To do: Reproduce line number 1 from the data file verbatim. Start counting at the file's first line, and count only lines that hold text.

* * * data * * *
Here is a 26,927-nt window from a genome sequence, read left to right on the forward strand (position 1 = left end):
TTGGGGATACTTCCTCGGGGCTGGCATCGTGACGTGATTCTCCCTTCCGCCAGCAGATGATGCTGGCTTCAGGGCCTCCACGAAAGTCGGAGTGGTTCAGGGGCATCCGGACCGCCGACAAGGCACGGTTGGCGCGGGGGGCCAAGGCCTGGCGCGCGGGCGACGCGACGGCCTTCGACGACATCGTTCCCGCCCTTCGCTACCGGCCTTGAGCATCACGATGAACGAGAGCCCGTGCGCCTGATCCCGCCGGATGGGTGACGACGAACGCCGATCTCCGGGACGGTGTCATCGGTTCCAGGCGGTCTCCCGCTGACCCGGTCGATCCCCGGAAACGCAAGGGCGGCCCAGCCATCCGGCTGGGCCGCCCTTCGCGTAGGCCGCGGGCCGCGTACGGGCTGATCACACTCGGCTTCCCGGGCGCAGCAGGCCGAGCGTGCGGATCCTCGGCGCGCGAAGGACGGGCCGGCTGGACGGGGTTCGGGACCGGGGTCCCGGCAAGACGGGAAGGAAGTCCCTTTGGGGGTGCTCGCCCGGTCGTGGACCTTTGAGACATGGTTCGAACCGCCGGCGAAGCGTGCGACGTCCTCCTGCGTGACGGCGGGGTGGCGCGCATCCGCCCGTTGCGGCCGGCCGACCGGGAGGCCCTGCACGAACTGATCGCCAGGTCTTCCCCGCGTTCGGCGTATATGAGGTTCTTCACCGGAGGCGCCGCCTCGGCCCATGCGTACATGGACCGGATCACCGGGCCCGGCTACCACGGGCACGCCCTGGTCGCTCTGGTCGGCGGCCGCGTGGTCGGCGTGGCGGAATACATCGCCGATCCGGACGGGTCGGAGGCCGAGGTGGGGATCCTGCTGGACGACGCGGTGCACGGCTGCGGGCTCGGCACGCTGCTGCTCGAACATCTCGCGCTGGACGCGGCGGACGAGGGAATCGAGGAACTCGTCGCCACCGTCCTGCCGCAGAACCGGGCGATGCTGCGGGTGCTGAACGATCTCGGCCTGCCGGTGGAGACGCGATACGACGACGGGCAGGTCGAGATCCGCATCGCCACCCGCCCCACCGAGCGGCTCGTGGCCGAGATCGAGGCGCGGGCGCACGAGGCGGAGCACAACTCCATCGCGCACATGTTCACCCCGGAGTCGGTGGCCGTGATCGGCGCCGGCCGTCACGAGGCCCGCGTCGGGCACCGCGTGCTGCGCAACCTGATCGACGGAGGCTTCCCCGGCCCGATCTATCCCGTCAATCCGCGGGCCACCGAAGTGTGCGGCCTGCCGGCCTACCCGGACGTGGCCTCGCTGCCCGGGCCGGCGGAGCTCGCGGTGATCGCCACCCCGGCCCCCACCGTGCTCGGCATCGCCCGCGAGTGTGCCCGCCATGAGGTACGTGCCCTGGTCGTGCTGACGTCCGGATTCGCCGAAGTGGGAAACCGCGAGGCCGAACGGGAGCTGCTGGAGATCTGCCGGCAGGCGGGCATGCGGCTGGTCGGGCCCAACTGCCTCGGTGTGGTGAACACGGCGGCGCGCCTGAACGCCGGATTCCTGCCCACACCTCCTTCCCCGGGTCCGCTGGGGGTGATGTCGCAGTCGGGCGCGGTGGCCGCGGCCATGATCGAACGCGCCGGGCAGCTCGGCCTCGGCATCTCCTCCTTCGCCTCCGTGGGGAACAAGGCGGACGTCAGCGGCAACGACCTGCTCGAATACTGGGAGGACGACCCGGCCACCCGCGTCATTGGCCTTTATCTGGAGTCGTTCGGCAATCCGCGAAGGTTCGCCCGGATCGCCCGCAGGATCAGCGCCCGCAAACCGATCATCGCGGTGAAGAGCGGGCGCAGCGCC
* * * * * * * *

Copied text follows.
Here is a 26,927-nt window from a genome sequence, read left to right on the forward strand (position 1 = left end):